Meet Dr. Kenaston!27 May 2022
This spring, I successfully defended my dissertation and graduated from the University of Virginia with my PhD. I’m now Dr. Connor S. Kenaston!! I also accepted a job at Randolph College where I’ll be the Ainsworth Visiting Assistant Professor of American Culture. More on that later! For now, I want to publicly thank those who helped me get to this point:
I wrote this dissertation with the advice, support, friendship, and love of so many people. Those mentioned below are just the beginning. I have inevitably omitted many folks who should be included. Thankfully, they’re good people so I’m confident they’ll forgive my oversight. As with the rest of this dissertation, all mistakes are my own.
I want to begin by thanking my advisor, Grace Hale. Grace exemplifies what it means to be an excellent teacher and scholar. Through countless conversations and line-edited drafts, she challenged me to refine my ideas and write more clearly. She paired these high expectations with an endless stream of kindness, encouragement, and laughter. Grace showed me with her words and deeds that she cared about me as both a scholar and a person. I am truly grateful to have had her as an advisor these past six years. I also want to thank Claudrena Harold, Matthew Hedstrom, Kathryn Lofton, and Sarah Milov. I have learned from each of these brilliant scholars over the years, and it was an honor to have them serve on my dissertation committee. They gave me smart and generous feedback, and I know that the next iteration of this project will be all the better for it.
This dissertation was financially supported by the American Historical Association, American Jewish Historical Society, American Society of Church History, Friends of the University of Wisconsin-Madison Libraries, Jacob Rader Marcus Center of the American Jewish Archives, Presbyterian Historical Society, Renate Voris Fellowship Foundation, and Rockefeller Archive Center. I also received support from several UVA institutions including the Americas Center / Centro de las Américas, Department of History, Graduate School of Arts and Sciences, Scholars’ Lab, and Society of Fellows. Thank you to these organizations for making my research possible.
Several colleagues provided me with essential feedback on my work. Monica Blair, Allison Kelley, Kevin Rose, and Gillet Rosenblith were absolutely integral to this project. I greatly benefitted from their friendship and wisdom. Friends from the history department who provided me with helpful feedback include Cleo Boyd, Jon Cohen, Crystal Luo, Olivia Paschal, and Joey Thompson. Brittany Acors, Bradley Kime, Melanie Pace, Maxwell Pingeon, and other members of the Virginia Colloquium of American Religion also gave me helpful advice at various stages of this project; special thanks to Isaac May for essential and timely feedback on two of my chapters. I benefitted tremendously from participating in an interdisciplinary writing group with Sarah Winstein-Hibbs, Erin Jordan, and Kelvin Parnell. Their keen insights helped me to think broadly about my topic and provided me the structure I needed during a pivotal stage of my writing. I also received helpful feedback from participants at conferences including the U.S. Religious Studies and New Histories of Capitalism conference and the annual meetings of the American Studies Association, Organization of American Historians, and American Society of Church History.
I greatly appreciated the opportunity to discuss my scholarship with David Catchpole, Eden Consenstein, Kati Curts, Philip Goff, Lerone Martin, Bethany Moreton, Suzanne Smith, and David Walker. I am grateful for my undergraduate faculty mentors, Crystal Feimster and Glenda Gilmore, who taught me that I belonged at Yale and encouraged me to embark on this graduate school journey. Thanks to Kathleen Miller, Pamela Pack, Kelly Robeson, and Jennifer Via for the work they have done to make the History department run smoothly. Thanks also to Brian Balogh, Fahad Bishara, Kevin Gaines, Jack Hamilton, James Loeffler, Andrew Kahrl, Kyrill Kunakhovich, Kai Parker, Heather Warren, and Penny Von Eschen for their support. Thanks as well to the many archivists, librarians, and others who helped me find the materials I needed. Special thanks to Michelle Levy, Mary Pratt, Brandon Butler, and Susan Ferland.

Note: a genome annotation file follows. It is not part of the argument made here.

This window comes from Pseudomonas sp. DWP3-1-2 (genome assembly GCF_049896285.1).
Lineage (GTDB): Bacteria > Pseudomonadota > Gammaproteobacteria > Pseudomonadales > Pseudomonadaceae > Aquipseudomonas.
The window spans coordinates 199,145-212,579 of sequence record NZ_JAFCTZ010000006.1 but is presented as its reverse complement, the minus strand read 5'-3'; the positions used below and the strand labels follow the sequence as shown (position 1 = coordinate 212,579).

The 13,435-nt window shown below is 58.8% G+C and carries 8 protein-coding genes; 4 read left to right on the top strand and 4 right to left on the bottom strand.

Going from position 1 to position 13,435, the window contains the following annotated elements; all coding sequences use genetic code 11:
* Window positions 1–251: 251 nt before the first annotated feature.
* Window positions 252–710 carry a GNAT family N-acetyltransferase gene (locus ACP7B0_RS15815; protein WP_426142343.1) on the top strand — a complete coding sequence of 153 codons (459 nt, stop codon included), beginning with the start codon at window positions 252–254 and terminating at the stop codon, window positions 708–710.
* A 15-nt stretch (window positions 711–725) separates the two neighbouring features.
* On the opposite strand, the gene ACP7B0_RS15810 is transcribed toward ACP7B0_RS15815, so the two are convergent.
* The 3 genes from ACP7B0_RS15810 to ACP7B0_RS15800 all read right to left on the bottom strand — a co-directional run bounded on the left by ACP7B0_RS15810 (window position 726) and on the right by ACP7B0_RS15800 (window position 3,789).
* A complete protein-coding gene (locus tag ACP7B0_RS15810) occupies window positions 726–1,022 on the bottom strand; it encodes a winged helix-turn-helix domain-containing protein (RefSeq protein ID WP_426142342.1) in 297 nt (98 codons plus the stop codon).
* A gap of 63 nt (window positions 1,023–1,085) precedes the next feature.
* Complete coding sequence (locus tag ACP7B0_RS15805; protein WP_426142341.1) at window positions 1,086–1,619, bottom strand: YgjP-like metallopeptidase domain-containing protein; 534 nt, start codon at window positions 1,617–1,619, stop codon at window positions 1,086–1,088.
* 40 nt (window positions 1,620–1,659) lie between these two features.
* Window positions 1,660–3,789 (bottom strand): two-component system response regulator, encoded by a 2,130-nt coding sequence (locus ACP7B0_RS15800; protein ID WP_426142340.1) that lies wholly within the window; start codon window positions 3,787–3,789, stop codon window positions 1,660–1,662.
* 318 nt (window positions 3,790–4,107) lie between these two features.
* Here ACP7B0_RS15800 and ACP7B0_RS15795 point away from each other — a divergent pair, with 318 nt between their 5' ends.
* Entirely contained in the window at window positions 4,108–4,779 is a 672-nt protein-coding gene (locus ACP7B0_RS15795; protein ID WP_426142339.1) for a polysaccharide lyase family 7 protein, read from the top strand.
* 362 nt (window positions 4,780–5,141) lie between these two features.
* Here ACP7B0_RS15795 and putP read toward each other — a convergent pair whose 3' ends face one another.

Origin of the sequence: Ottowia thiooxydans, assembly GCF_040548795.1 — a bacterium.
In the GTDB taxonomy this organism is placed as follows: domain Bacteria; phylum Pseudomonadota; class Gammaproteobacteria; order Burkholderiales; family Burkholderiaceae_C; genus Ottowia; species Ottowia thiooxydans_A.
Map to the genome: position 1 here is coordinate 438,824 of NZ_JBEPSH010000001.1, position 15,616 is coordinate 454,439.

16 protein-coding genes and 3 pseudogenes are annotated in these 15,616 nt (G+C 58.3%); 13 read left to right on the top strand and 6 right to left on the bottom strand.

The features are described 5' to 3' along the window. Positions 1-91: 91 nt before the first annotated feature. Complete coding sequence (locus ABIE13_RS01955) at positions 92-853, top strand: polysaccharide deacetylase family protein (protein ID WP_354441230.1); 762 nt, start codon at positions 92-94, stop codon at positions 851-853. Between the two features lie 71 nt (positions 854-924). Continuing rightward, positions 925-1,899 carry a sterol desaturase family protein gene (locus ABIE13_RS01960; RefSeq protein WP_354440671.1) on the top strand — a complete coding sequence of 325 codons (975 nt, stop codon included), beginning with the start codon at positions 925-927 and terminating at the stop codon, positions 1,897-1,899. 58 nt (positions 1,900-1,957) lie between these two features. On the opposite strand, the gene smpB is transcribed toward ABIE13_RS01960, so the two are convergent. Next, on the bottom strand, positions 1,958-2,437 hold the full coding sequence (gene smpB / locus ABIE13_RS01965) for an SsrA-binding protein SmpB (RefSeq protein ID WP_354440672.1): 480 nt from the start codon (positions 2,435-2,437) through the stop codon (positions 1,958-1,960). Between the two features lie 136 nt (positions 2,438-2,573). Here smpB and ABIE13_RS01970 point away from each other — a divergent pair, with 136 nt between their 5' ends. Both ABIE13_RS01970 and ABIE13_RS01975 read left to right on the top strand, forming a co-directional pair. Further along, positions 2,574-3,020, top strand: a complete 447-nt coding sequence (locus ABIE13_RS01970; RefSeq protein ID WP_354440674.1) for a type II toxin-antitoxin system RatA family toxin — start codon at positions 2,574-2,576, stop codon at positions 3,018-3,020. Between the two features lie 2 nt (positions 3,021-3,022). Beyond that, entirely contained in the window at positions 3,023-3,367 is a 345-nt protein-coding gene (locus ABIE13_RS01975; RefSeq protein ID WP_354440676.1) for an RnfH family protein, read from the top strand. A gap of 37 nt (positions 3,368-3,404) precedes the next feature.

I also want to thank the family and friends who hosted me during my travels. Bob Boyce and Tom Cytron-Hysom made me feel like one of the family during my time in Minneapolis and Saint Paul. Staying with Gavan Gideon for a few days when he was back in Minnesota also warmed my soul during frigid January days. Krisha Desai graciously let me use her apartment while in Philadelphia. Though they knew me only as a “friend of a friend,” Robert and Sarah Emerson agreed to host me for several weeks in Madison, Wisconsin, and we became fast friends! Fiona Vella, Chelsea Spyres, and Ryan Palmer hosted me and provided me with transportation for various mid-Atlantic archival trips. Daniel Gordan, Lea Winter, and Rachel Kenaston hosted me during trips to New York City while my uncles, Tom Kenaston and James Adolf, treated me to several laughter-filled meals. Willis Jenkins and Rebekah Menning generously allowed me to use their cabin for writing retreats. I’d also like to thank my digital and public humanities communities for helping me to imagine and live into a new, kinder academy. Special thanks to my Praxis Fellowship friends Janet Dunkelbarger, Natasha Roth-Rowland, Lauren Van Next, and Chloe Downe Wells. I am exceedingly grateful to have had Brandon Walsh as a mentor and friend for the last few years. I am also thankful for other staff at the Scholars’ Lab, especially Jeremy Boggs, Ronda Grizzle, Shane Lin, Drew Macqueen, Laura Miller, Ammon Shepherd, and Amanda Visconti. I have appreciated the opportunity to work this past year with the brilliant staff at the Jefferson School African American Heritage Center including Andrea Douglas, Sherry Bryant, Leslie M. Scott-Jones, and Jordy Yager.